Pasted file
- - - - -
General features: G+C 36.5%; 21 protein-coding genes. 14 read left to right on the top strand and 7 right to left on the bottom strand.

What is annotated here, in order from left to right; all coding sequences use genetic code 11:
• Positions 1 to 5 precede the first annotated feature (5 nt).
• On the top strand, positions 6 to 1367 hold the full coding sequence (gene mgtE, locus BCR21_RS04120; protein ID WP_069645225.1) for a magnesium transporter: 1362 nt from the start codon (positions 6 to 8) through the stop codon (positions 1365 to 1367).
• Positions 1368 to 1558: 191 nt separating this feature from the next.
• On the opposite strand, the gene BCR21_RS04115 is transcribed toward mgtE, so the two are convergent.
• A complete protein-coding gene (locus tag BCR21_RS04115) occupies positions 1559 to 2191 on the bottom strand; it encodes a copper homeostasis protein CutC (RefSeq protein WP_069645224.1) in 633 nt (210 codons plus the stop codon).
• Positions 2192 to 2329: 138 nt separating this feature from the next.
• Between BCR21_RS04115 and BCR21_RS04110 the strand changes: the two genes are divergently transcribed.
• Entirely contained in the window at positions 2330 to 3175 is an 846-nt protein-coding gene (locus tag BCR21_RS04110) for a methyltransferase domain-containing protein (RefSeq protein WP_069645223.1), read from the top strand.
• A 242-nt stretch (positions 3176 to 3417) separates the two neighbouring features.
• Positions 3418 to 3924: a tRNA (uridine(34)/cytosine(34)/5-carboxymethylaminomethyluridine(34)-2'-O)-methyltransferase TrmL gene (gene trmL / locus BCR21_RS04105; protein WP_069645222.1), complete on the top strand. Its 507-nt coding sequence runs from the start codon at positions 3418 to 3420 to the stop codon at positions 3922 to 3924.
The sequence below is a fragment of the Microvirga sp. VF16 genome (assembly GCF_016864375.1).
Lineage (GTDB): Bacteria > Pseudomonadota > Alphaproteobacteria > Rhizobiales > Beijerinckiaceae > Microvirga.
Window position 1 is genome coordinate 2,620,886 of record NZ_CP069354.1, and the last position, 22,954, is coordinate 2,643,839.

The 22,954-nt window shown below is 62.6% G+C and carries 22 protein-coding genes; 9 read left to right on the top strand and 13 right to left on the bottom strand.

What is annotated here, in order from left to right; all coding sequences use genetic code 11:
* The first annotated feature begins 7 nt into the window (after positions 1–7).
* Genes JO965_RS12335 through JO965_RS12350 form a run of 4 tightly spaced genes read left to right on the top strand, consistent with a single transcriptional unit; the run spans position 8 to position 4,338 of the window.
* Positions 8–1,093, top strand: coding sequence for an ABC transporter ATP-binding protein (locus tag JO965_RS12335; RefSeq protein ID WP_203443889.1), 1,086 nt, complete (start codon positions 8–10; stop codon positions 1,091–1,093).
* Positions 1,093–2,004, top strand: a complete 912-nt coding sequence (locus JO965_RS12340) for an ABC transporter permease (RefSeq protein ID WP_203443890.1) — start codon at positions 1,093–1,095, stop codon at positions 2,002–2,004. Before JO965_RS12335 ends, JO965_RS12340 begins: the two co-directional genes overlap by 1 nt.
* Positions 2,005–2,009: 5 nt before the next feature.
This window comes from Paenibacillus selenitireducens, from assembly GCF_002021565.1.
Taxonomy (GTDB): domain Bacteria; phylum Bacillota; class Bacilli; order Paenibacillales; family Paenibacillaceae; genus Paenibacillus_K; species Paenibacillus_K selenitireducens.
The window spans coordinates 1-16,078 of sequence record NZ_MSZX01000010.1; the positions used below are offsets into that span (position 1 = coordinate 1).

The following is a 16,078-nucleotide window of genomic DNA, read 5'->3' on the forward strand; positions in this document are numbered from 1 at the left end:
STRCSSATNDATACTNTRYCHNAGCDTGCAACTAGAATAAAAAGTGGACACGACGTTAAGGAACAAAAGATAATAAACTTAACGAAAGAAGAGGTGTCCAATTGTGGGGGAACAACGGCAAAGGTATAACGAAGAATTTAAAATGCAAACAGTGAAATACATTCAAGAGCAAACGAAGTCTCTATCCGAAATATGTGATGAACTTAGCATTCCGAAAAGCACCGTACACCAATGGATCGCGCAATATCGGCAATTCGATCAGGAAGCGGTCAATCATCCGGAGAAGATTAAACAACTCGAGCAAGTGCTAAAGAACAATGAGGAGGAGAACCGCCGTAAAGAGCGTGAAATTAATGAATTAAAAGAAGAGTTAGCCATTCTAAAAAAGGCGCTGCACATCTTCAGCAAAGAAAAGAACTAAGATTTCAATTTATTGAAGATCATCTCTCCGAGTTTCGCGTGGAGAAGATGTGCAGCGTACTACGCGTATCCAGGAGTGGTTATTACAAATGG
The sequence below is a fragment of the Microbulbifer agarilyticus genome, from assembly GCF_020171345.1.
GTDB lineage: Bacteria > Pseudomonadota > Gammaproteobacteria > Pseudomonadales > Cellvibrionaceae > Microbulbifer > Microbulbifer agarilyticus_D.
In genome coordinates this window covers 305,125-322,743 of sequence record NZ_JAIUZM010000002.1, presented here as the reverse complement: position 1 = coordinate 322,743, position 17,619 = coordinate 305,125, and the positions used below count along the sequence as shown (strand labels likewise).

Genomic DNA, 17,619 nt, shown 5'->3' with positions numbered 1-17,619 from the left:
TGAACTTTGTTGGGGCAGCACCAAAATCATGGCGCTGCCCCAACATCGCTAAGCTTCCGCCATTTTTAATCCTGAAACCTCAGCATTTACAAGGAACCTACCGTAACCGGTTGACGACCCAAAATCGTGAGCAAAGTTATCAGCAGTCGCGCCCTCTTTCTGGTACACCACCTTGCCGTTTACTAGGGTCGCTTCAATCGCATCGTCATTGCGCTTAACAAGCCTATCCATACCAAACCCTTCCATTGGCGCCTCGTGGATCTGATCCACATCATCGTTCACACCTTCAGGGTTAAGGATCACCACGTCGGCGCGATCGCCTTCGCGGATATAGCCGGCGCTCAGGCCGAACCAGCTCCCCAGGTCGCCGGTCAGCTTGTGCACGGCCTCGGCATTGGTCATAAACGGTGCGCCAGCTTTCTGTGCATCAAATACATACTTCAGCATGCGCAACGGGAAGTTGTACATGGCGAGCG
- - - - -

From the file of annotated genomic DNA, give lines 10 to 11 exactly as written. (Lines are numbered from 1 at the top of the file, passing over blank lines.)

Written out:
• Entirely contained in the window at positions 2330 to 3175 is an 846-nt protein-coding gene (locus tag BCR21_RS04110) for a methyltransferase domain-containing protein (RefSeq protein WP_069645223.1), read from the top strand.
• A 242-nt stretch (positions 3176 to 3417) separates the two neighbouring features.